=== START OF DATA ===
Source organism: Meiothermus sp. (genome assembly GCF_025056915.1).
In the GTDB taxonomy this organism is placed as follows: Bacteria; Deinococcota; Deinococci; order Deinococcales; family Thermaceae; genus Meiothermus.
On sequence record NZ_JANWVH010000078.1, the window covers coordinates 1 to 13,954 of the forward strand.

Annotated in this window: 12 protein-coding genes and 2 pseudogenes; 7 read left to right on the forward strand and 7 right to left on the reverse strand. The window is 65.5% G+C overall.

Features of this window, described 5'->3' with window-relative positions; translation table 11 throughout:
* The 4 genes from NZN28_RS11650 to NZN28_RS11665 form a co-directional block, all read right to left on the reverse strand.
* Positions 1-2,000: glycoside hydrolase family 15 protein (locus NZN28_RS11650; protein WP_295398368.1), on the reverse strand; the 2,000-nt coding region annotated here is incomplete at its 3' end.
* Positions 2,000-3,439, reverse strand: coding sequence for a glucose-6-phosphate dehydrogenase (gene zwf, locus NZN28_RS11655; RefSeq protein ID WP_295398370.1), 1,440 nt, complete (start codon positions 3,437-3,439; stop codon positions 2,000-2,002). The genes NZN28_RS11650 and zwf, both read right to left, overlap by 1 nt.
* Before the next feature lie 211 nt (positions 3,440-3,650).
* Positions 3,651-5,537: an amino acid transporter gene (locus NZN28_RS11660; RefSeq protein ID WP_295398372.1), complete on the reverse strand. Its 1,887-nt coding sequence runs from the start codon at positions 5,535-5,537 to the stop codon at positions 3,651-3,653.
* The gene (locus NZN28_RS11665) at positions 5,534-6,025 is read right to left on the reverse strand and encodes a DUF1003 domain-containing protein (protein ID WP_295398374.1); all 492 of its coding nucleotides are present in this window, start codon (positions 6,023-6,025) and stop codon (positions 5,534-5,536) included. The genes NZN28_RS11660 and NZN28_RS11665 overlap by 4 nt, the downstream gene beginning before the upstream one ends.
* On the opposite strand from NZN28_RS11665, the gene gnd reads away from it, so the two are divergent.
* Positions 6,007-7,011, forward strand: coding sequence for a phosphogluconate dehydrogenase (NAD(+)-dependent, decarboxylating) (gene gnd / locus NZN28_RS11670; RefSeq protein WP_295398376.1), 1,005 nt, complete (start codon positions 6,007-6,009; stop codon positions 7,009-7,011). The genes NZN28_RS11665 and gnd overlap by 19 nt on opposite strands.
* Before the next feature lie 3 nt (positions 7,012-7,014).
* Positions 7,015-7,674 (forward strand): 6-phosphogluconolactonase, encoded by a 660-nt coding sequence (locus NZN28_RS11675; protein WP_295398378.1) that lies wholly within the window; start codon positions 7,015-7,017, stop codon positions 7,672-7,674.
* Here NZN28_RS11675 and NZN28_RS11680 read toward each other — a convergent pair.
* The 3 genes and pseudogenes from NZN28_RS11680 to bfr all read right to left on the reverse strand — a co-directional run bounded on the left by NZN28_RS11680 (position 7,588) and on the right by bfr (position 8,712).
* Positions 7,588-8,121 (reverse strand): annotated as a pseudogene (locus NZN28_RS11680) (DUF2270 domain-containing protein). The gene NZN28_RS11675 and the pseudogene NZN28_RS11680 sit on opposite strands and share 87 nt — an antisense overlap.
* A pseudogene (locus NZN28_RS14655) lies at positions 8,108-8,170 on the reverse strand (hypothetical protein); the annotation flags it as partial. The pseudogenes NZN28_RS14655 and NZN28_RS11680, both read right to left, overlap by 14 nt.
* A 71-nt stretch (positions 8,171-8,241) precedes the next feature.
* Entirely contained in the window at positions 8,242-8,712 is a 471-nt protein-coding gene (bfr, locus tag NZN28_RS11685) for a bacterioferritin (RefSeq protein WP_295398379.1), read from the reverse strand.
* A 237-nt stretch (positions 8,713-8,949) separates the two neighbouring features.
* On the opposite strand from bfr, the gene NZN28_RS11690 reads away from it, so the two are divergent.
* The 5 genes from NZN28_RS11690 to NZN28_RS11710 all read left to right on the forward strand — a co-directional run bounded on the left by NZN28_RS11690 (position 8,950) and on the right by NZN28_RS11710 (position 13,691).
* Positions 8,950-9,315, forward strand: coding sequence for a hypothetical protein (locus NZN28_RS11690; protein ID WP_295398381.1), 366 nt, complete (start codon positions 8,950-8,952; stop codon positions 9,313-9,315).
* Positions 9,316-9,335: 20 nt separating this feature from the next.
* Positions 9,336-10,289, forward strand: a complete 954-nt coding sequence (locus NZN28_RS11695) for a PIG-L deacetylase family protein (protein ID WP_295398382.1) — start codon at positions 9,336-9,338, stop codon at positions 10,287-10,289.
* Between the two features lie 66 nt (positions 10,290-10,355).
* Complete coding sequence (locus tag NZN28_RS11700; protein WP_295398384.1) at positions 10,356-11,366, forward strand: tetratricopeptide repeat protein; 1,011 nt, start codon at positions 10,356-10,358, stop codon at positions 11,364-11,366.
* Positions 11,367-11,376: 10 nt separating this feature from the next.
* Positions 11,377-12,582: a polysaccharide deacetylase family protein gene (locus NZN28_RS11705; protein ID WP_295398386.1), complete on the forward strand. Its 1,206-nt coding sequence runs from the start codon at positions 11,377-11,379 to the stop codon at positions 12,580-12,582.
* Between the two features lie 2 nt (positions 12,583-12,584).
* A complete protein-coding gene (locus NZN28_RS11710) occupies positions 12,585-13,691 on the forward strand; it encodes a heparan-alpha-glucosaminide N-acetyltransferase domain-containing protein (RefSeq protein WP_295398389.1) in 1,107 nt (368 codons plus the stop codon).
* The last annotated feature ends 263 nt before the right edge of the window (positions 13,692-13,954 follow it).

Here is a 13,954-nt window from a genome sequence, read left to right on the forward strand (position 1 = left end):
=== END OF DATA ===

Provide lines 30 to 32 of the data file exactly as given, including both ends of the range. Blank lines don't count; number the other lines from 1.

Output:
* Positions 11,367-11,376: 10 nt separating this feature from the next.
* Positions 11,377-12,582: a polysaccharide deacetylase family protein gene (locus NZN28_RS11705; protein ID WP_295398386.1), complete on the forward strand. Its 1,206-nt coding sequence runs from the start codon at positions 11,377-11,379 to the stop codon at positions 12,580-12,582.
* Between the two features lie 2 nt (positions 12,583-12,584).